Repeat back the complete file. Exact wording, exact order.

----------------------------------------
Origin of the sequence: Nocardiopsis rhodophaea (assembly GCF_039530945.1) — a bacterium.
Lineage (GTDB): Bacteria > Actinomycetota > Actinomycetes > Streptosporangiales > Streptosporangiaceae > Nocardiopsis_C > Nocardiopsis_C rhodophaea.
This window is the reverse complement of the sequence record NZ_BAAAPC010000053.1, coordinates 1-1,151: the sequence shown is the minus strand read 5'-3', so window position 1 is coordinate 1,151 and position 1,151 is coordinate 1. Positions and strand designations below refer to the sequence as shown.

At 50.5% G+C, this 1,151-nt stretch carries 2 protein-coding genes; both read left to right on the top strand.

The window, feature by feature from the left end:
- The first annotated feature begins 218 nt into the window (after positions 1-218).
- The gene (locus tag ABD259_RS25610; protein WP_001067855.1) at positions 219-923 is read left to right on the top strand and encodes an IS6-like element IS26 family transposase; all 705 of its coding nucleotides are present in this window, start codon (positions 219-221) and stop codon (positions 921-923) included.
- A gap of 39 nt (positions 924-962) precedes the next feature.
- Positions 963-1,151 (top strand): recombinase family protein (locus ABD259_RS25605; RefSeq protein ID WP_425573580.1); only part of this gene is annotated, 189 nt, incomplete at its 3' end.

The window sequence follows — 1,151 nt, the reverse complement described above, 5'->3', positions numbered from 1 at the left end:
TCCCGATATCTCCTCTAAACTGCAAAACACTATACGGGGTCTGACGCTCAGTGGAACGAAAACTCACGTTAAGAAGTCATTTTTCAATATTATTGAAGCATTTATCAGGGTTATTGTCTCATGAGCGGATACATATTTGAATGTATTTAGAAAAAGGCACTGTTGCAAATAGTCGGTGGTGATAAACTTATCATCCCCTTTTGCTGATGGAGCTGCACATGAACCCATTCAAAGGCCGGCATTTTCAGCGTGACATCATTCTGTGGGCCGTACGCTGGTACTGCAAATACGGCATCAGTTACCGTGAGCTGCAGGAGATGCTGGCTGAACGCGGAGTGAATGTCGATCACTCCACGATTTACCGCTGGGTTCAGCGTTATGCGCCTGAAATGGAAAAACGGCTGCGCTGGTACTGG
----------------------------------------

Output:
Origin of the sequence: Nocardiopsis rhodophaea (assembly GCF_039530945.1) — a bacterium.
Lineage (GTDB): Bacteria > Actinomycetota > Actinomycetes > Streptosporangiales > Streptosporangiaceae > Nocardiopsis_C > Nocardiopsis_C rhodophaea.
This window is the reverse complement of the sequence record NZ_BAAAPC010000053.1, coordinates 1-1,151: the sequence shown is the minus strand read 5'-3', so window position 1 is coordinate 1,151 and position 1,151 is coordinate 1. Positions and strand designations below refer to the sequence as shown.

At 50.5% G+C, this 1,151-nt stretch carries 2 protein-coding genes; both read left to right on the top strand.

The window, feature by feature from the left end:
- The first annotated feature begins 218 nt into the window (after positions 1-218).
- The gene (locus tag ABD259_RS25610; protein WP_001067855.1) at positions 219-923 is read left to right on the top strand and encodes an IS6-like element IS26 family transposase; all 705 of its coding nucleotides are present in this window, start codon (positions 219-221) and stop codon (positions 921-923) included.
- A gap of 39 nt (positions 924-962) precedes the next feature.
- Positions 963-1,151 (top strand): recombinase family protein (locus ABD259_RS25605; RefSeq protein ID WP_425573580.1); only part of this gene is annotated, 189 nt, incomplete at its 3' end.

The window sequence follows — 1,151 nt, the reverse complement described above, 5'->3', positions numbered from 1 at the left end:
TCCCGATATCTCCTCTAAACTGCAAAACACTATACGGGGTCTGACGCTCAGTGGAACGAAAACTCACGTTAAGAAGTCATTTTTCAATATTATTGAAGCATTTATCAGGGTTATTGTCTCATGAGCGGATACATATTTGAATGTATTTAGAAAAAGGCACTGTTGCAAATAGTCGGTGGTGATAAACTTATCATCCCCTTTTGCTGATGGAGCTGCACATGAACCCATTCAAAGGCCGGCATTTTCAGCGTGACATCATTCTGTGGGCCGTACGCTGGTACTGCAAATACGGCATCAGTTACCGTGAGCTGCAGGAGATGCTGGCTGAACGCGGAGTGAATGTCGATCACTCCACGATTTACCGCTGGGTTCAGCGTTATGCGCCTGAAATGGAAAAACGGCTGCGCTGGTACTGG